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Undrafted Means Uphill Climb


Undrafted rookie signee Ali Highsmith of LSU (right) is one of 13 new players hoping to make the Cardinals like Lyle Sendlein (left) did a year ago.

Lyle Sendlein will admit it -- he walked into the Cardinals' locker room a year ago and "I did kind of feel like a walk-on in college."

Sendlein, the Cards' second-year center, chuckled as he said it. That was a long time ago, when he was a little bitter about not getting drafted despite starting at national powerhouse Texas and was forced to sign an undrafted rookie deal.

But he became an undrafted success story, one that the 13 players the Cardinals announced Monday as their 2008 undrafted list of free agents hope to emulate.

Among the notable pickups were LSU linebacker Ali Highsmith, Mississippi Valley




State tackle Thaddeus Coleman, West Virginia defensive tackle Keilen Dykes, Hawaii guard Hercules Satele and Penn State quarterback Anthony Morelli. (Go here for the full list of undrafted rookies).

Interestingly, the Cardinals did not sign either a kicker or a punter, and will almost certainly need at least one extra leg heading into training camp.

 The players announced Monday will have a more difficult time making the team. Finding your way to the NFL after being undrafted is not rare – besides Sendlein, the Cardinals have seven-year veteran running back Marcel Shipp and third-year safety Aaron Francisco make it undrafted, while cornerback Rod Hood and quarterback Kurt Warner were also undrafted coming into the NFL – but it takes a certain amount of luck and patience.

Sendlein understands that.

Despite the benefits of being undrafted, like being able to choose the situation and team you play for, Sendlein acknowledged the dream was to be drafted. Nothing can take away that sting.

He came to the Cardinals not because he grew up in nearby Scottsdale but because the coaching staff was new and every player would be starting from scratch. That would help him, he thought, as would the chance to learn under former all-pro lineman Russ Grimm as his coach.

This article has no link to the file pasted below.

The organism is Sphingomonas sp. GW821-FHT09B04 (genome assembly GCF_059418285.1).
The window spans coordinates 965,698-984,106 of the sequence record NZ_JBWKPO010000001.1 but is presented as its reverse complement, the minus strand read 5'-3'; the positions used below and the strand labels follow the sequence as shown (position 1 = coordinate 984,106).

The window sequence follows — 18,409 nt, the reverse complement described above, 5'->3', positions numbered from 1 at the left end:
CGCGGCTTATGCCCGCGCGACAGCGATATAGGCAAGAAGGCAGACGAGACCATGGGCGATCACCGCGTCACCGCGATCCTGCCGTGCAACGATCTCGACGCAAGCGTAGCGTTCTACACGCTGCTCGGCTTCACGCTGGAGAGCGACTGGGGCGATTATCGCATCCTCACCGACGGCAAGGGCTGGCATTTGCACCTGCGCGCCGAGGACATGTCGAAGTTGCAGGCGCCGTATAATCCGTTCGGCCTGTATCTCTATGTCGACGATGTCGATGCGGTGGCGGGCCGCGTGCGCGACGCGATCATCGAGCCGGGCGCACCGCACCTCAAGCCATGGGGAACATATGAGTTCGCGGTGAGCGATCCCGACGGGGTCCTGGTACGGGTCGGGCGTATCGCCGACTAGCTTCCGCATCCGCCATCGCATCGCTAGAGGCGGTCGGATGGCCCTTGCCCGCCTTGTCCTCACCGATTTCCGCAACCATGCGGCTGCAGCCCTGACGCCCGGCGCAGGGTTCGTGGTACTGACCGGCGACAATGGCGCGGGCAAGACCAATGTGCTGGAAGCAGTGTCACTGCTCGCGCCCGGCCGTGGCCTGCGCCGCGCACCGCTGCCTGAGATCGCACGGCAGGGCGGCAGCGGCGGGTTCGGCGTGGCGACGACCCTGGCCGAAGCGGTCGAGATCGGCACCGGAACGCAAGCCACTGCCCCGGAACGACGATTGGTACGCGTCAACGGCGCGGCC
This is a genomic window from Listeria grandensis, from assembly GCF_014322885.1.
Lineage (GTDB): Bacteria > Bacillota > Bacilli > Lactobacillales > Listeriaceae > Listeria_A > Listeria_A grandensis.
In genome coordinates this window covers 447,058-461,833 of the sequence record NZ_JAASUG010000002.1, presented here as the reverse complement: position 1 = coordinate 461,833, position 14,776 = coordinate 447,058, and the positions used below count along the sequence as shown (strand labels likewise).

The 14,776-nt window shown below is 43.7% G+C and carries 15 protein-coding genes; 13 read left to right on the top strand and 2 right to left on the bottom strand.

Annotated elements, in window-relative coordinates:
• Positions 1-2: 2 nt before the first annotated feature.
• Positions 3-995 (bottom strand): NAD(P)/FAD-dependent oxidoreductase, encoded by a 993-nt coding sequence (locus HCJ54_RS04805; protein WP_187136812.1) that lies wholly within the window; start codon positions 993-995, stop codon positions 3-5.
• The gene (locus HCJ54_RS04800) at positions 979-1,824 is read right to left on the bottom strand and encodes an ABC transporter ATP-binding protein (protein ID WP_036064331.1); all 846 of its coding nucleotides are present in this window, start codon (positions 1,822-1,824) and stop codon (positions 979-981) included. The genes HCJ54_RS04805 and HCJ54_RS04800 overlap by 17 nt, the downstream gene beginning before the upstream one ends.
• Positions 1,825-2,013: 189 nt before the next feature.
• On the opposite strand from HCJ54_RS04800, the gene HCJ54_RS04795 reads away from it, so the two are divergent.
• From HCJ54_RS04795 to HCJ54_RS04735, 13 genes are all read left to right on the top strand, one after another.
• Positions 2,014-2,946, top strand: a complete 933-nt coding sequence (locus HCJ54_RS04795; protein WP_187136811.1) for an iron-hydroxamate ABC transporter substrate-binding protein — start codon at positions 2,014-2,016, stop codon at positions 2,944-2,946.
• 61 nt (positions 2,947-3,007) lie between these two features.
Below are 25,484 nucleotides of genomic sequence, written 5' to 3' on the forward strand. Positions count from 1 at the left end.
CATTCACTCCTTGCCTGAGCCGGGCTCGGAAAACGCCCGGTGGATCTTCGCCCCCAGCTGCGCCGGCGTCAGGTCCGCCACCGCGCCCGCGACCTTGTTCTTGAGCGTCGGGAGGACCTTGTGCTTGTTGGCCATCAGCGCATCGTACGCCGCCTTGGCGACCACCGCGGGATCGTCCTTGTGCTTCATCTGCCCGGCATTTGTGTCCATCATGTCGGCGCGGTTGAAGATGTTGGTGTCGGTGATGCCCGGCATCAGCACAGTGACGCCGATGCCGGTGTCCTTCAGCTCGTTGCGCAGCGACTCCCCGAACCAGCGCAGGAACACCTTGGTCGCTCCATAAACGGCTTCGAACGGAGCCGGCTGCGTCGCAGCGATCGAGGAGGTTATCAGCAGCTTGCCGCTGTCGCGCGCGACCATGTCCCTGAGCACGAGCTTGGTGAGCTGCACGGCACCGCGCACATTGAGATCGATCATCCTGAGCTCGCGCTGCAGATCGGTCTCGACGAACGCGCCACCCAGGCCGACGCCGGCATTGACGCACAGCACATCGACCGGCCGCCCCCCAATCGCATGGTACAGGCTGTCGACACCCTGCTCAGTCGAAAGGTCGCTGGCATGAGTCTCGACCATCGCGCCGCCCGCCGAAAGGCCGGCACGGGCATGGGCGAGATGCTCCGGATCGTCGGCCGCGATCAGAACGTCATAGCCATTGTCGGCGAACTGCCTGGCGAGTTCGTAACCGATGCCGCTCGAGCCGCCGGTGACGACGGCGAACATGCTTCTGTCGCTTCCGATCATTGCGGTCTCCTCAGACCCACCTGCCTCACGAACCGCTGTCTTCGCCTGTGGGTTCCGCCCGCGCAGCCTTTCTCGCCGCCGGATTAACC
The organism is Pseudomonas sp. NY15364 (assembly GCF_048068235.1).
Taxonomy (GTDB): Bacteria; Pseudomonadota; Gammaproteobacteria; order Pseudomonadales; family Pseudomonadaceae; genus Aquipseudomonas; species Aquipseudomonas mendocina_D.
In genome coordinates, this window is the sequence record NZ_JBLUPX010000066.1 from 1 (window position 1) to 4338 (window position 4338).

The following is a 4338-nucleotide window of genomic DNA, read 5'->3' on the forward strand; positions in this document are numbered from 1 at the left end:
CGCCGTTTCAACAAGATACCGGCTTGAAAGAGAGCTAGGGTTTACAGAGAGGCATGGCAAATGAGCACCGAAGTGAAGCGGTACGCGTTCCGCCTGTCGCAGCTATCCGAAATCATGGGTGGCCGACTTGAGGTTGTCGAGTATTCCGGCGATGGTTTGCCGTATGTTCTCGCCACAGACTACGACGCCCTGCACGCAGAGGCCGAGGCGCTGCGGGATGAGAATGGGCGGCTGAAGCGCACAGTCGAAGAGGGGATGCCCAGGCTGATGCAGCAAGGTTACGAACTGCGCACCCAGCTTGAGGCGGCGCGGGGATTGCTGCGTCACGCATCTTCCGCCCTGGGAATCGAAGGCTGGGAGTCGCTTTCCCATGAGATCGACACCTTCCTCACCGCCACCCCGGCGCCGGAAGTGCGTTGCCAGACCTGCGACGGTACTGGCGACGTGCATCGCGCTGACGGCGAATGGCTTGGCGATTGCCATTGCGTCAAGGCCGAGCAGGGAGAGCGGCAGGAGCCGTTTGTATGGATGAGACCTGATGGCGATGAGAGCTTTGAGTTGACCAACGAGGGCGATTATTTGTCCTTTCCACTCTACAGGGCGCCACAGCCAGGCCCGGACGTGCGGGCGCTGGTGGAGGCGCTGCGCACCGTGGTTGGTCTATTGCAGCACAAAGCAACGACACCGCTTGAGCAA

Then he got to the Cardinals, who had just signed free-agent Al Johnson as starting center and still had veteran Nick Leckey at the position.

"You kind of get used to (being in the background) being an o-lineman," Sendlein said. "You are always flying under someone's radar (being undrafted).

"It's an uphill battle. Your reps are real limited, so when you get in – if you get in – you don't want to make any mental mistakes. You have to learn the system quickly. I put a lot of effort into every play I was out there."

Grimm took a liking to Sendlein, which helped Sendlein's cause. But it took a break for Sendlein to truly benefit.

That's when Leckey sprained his knee early in training camp. Given more reps, Sendlein showed he could play. Eventually, Leckey was released early in the regular-season, after Sendlein had already won the backup center spot.

"When he got hurt, they got to see me more on film and on the practice field," Sendlein said. "It is weird how things work out. Something unfortunate happened to Nick, who is a great guy, but it helped me become part of this team."

Draft weekend was much less stressful for Sendlein in 2008. He kept an eye out on the Cardinals' picks, but was thinking more of workouts this week and the upcoming minicamp Friday.

Nothing is guaranteed, but he's not that undrafted "walk-on" anymore.

"I will just tell those (new undrafted) guys my story," Sendlein said. "I'll tell them if you can play, anyone can make the team, whether you are drafted or not."

Contact Darren Urban at Posted 4/28/08.

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